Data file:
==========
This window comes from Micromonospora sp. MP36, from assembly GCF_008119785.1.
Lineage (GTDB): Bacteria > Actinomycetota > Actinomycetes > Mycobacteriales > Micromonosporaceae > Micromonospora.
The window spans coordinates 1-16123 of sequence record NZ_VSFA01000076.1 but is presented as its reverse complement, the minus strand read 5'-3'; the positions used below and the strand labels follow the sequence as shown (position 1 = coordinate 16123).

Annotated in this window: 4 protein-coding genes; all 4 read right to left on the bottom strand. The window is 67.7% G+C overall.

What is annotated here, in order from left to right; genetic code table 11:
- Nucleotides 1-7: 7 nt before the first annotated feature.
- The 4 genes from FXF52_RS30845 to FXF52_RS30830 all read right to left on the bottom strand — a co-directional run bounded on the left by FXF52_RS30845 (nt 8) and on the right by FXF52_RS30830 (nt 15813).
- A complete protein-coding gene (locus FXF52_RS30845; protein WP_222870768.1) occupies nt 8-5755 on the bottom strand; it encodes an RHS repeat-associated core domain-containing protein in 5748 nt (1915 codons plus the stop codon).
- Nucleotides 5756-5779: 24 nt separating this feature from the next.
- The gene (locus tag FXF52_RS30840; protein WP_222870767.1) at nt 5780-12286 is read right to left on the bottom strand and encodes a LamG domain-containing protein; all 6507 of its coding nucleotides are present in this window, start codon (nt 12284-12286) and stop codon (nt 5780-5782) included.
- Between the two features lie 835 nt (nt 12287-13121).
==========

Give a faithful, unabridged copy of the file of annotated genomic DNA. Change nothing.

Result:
This window comes from Micromonospora sp. MP36, from assembly GCF_008119785.1.
Lineage (GTDB): Bacteria > Actinomycetota > Actinomycetes > Mycobacteriales > Micromonosporaceae > Micromonospora.
The window spans coordinates 1-16123 of sequence record NZ_VSFA01000076.1 but is presented as its reverse complement, the minus strand read 5'-3'; the positions used below and the strand labels follow the sequence as shown (position 1 = coordinate 16123).

Annotated in this window: 4 protein-coding genes; all 4 read right to left on the bottom strand. The window is 67.7% G+C overall.

What is annotated here, in order from left to right; genetic code table 11:
- Nucleotides 1-7: 7 nt before the first annotated feature.
- The 4 genes from FXF52_RS30845 to FXF52_RS30830 all read right to left on the bottom strand — a co-directional run bounded on the left by FXF52_RS30845 (nt 8) and on the right by FXF52_RS30830 (nt 15813).
- A complete protein-coding gene (locus FXF52_RS30845; protein WP_222870768.1) occupies nt 8-5755 on the bottom strand; it encodes an RHS repeat-associated core domain-containing protein in 5748 nt (1915 codons plus the stop codon).
- Nucleotides 5756-5779: 24 nt separating this feature from the next.
- The gene (locus tag FXF52_RS30840; protein WP_222870767.1) at nt 5780-12286 is read right to left on the bottom strand and encodes a LamG domain-containing protein; all 6507 of its coding nucleotides are present in this window, start codon (nt 12284-12286) and stop codon (nt 5780-5782) included.
- Between the two features lie 835 nt (nt 12287-13121).